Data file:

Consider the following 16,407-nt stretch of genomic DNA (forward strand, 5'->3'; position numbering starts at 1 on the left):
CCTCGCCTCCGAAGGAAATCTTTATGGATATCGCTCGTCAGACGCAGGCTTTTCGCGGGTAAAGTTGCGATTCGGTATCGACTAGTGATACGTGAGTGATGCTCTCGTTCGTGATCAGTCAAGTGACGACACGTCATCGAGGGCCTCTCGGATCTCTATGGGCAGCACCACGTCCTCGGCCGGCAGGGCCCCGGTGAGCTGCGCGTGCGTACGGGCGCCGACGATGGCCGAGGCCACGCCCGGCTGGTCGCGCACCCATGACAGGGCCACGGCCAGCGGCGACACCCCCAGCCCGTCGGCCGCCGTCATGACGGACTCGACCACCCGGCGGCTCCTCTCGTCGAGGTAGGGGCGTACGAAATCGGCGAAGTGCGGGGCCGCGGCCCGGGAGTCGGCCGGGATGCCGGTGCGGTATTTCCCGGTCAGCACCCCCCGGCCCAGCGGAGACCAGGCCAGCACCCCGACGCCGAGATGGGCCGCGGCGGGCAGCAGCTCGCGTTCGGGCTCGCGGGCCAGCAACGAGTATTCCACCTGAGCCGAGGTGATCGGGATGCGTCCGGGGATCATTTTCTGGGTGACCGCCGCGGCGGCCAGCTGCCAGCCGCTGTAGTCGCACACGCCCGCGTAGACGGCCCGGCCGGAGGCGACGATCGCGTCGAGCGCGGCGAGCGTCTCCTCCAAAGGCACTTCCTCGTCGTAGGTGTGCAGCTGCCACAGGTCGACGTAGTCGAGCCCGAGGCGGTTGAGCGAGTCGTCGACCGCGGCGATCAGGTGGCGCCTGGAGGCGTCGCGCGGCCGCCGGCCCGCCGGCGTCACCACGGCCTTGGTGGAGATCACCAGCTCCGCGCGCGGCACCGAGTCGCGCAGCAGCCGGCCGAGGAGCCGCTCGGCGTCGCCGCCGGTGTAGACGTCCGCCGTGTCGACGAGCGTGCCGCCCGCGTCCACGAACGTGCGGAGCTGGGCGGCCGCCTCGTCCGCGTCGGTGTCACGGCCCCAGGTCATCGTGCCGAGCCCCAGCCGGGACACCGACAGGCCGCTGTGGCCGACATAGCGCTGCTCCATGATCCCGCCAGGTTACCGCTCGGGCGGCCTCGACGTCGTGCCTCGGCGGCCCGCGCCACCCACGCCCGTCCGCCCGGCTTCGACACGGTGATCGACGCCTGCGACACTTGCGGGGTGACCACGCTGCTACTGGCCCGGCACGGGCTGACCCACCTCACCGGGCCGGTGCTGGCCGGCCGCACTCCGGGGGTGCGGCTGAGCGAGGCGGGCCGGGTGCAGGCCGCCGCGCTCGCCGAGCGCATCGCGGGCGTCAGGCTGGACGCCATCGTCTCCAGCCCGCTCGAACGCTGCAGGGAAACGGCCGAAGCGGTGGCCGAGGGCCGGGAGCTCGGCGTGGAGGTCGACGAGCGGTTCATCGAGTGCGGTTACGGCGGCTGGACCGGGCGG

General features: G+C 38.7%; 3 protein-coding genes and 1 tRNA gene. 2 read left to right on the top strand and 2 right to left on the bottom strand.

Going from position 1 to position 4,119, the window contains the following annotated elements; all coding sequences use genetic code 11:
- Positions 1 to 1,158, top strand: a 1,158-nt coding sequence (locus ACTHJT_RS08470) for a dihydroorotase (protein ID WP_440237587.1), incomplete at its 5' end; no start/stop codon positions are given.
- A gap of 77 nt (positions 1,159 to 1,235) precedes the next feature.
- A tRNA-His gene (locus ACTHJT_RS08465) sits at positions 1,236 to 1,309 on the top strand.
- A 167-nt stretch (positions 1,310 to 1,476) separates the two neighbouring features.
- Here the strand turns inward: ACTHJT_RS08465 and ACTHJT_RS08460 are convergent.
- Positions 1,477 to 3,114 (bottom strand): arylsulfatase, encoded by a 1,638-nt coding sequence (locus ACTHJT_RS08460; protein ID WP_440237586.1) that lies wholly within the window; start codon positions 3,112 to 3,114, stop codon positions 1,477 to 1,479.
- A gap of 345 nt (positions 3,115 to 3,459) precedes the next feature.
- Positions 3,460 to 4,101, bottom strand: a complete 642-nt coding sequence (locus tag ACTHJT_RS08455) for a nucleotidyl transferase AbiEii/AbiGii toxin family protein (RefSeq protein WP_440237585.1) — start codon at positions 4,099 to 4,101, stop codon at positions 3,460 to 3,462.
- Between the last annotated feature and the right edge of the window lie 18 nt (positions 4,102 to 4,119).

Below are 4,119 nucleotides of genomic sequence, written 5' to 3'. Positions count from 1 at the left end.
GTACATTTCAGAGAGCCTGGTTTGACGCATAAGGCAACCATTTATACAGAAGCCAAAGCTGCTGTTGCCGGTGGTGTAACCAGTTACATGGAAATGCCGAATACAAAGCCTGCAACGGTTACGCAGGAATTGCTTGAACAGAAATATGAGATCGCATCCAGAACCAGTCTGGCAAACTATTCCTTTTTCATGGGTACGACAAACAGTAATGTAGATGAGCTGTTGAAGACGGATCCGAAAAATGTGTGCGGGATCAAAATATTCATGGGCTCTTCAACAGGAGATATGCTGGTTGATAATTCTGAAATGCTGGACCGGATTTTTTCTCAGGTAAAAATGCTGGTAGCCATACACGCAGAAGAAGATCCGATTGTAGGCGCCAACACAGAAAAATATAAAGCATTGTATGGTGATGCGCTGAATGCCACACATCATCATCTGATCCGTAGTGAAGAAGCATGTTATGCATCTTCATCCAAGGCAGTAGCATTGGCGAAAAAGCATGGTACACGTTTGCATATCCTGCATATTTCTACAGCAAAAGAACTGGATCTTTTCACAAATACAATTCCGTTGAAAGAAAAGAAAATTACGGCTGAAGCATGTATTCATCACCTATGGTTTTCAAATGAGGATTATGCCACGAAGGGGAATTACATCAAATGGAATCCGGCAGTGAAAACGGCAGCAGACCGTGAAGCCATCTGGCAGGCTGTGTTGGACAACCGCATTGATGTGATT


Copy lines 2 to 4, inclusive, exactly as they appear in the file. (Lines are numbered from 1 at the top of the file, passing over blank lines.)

CCTCGCCTCCGAAGGAAATCTTTATGGATATCGCTCGTCAGACGCAGGCTTTTCGCGGGTAAAGTTGCGATTCGGTATCGACTAGTGATACGTGAGTGATGCTCTCGTTCGTGATCAGTCAAGTGACGACACGTCATCGAGGGCCTCTCGGATCTCTATGGGCAGCACCACGTCCTCGGCCGGCAGGGCCCCGGTGAGCTGCGCGTGCGTACGGGCGCCGACGATGGCCGAGGCCACGCCCGGCTGGTCGCGCACCCATGACAGGGCCACGGCCAGCGGCGACACCCCCAGCCCGTCGGCCGCCGTCATGACGGACTCGACCACCCGGCGGCTCCTCTCGTCGAGGTAGGGGCGTACGAAATCGGCGAAGTGCGGGGCCGCGGCCCGGGAGTCGGCCGGGATGCCGGTGCGGTATTTCCCGGTCAGCACCCCCCGGCCCAGCGGAGACCAGGCCAGCACCCCGACGCCGAGATGGGCCGCGGCGGGCAGCAGCTCGCGTTCGGGCTCGCGGGCCAGCAACGAGTATTCCACCTGAGCCGAGGTGATCGGGATGCGTCCGGGGATCATTTTCTGGGTGACCGCCGCGGCGGCCAGCTGCCAGCCGCTGTAGTCGCACACGCCCGCGTAGACGGCCCGGCCGGAGGCGACGATCGCGTCGAGCGCGGCGAGCGTCTCCTCCAAAGGCACTTCCTCGTCGTAGGTGTGCAGCTGCCACAGGTCGACGTAGTCGAGCCCGAGGCGGTTGAGCGAGTCGTCGACCGCGGCGATCAGGTGGCGCCTGGAGGCGTCGCGCGGCCGCCGGCCCGCCGGCGTCACCACGGCCTTGGTGGAGATCACCAGCTCCGCGCGCGGCACCGAGTCGCGCAGCAGCCGGCCGAGGAGCCGCTCGGCGTCGCCGCCGGTGTAGACGTCCGCCGTGTCGACGAGCGTGCCGCCCGCGTCCACGAACGTGCGGAGCTGGGCGGCCGCCTCGTCCGCGTCGGTGTCACGGCCCCAGGTCATCGTGCCGAGCCCCAGCCGGGACACCGACAGGCCGCTGTGGCCGACATAGCGCTGCTCCATGATCCCGCCAGGTTACCGCTCGGGCGGCCTCGACGTCGTGCCTCGGCGGCCCGCGCCACCCACGCCCGTCCGCCCGGCTTCGACACGGTGATCGACGCCTGCGACACTTGCGGGGTGACCACGCTGCTACTGGCCCGGCACGGGCTGACCCACCTCACCGGGCCGGTGCTGGCCGGCCGCACTCCGGGGGTGCGGCTGAGCGAGGCGGGCCGGGTGCAGGCCGCCGCGCTCGCCGAGCGCATCGCGGGCGTCAGGCTGGACGCCATCGTCTCCAGCCCGCTCGAACGCTGCAGGGAAACGGCCGAAGCGGTGGCCGAGGGCCGGGAGCTCGGCGTGGAGGTCGACGAGCGGTTCATCGAGTGCGGTTACGGCGGCTGGACCGGGCGG

General features: G+C 38.7%; 3 protein-coding genes and 1 tRNA gene. 2 read left to right on the top strand and 2 right to left on the bottom strand.

Going from position 1 to position 4,119, the window contains the following annotated elements; all coding sequences use genetic code 11: